It would be one thing if this mentality simply resided in our criticism of Taylor Swift music. But it extends to across a wide network that encompasses every aspect of our culture- from the media to religion to our politics. And we are seeing some very serious repercussions in what this mentality in our legal treatment of women who have been sexually violated, and are trying to raise their voices in our legal and media sectors.
This past month, in a small sleepy town snuggled next the Mississippi river by the bluffs of downstate Illinois, Melisa Vistain walked up the stone steps of the Jackson County courthouse, and into her pre-trial for a felony conviction. Her crime? The false accusation of rape. Vestain’s initial report stated that what started out as a consensual act quickly became unconsensual. This is the stance she maintains.
The then State Attorney Michael Wepsiec, however, deemed Vestain’s case as consensual sex. In an unprecedented move, Wepsiec’s reaction was to charge Vistain with a felony.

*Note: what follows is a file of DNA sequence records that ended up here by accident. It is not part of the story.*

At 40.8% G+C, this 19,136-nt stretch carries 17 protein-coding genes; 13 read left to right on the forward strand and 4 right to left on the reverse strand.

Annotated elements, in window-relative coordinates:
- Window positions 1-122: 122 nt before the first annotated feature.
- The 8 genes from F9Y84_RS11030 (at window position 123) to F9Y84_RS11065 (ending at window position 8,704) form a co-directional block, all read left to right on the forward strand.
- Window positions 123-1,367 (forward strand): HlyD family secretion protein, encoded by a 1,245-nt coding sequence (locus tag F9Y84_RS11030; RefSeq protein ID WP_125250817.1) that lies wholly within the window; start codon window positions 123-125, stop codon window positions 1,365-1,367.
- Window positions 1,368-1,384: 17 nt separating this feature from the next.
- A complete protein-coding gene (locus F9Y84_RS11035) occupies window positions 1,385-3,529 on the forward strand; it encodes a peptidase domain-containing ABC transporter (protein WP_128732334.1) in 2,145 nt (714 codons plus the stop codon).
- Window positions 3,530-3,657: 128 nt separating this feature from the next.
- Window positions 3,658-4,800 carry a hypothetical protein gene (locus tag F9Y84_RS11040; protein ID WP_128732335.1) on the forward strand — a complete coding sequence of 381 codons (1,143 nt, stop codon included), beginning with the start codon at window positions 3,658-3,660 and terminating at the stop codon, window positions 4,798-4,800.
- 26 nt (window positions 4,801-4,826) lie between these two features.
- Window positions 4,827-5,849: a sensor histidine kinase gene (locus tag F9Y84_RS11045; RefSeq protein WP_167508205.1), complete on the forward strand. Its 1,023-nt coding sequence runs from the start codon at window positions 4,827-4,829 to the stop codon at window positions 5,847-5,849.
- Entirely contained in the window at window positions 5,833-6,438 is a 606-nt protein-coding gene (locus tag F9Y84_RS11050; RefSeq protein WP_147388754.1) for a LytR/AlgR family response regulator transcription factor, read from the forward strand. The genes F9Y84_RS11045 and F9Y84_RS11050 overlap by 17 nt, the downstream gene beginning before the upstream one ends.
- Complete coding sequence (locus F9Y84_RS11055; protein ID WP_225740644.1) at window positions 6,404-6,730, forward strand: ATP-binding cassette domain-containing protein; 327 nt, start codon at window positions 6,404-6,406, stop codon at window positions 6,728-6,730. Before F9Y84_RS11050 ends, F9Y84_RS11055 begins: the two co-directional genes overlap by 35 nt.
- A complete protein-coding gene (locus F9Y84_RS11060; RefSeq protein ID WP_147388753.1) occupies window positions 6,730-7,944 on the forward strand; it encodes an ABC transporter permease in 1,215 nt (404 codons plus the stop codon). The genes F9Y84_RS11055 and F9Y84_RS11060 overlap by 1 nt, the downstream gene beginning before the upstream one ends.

Wepsiec has since been replaced by Michael Carr. But the legal action move has caused over 20 rape crises centers state wide to draw together in support of Vestain. Their stance is simple: prosecuting a sexual assault victim is devastating for the victim, and chilling for current and future sexual assault victims.
There has been a sound battle cry that State Attorney Carr and Wepsiec are using Vestain as an example for other women who bring sexual assault cases to the court that infringes of what counts as sexual assault. Their message is clear: Swift the incident under the consensual rug and put the blame on yourself. After all, you got yourself into a sexual situation with someone you knew was trouble. The legal blame is on you.
The most glaringly example of silencing in our culture can be seen in the Steubenville Trials. A young, intoxicated 16 year old girl was raped several times throughout a night by two prominent high school football players. Fellow teammate Erin Westlake walked in on his two boys in the basement, and found the girl naked on the floor. One perpetrator was slapping his penis on the girl’s hip. The other perpetrator was behind the girl, violating her with two fingers.
The rapes were videoed, and then uploaded onto the Internet.
Many, including Westlake, have stepped up to defend his teammates and their violation, stating
“It wasn’t violent,” and thus, doesn’t count as a ‘real’ assault.
This attitude tells the victim that her experience, her violation, isn’t really real. It doesn’t count, because no one jumped out of a bush to attack her. Clearly, any mental suffering she endured resulting in the conviction at a trial is just Jane Doe being emotional, and perpetuating a gross overreaction.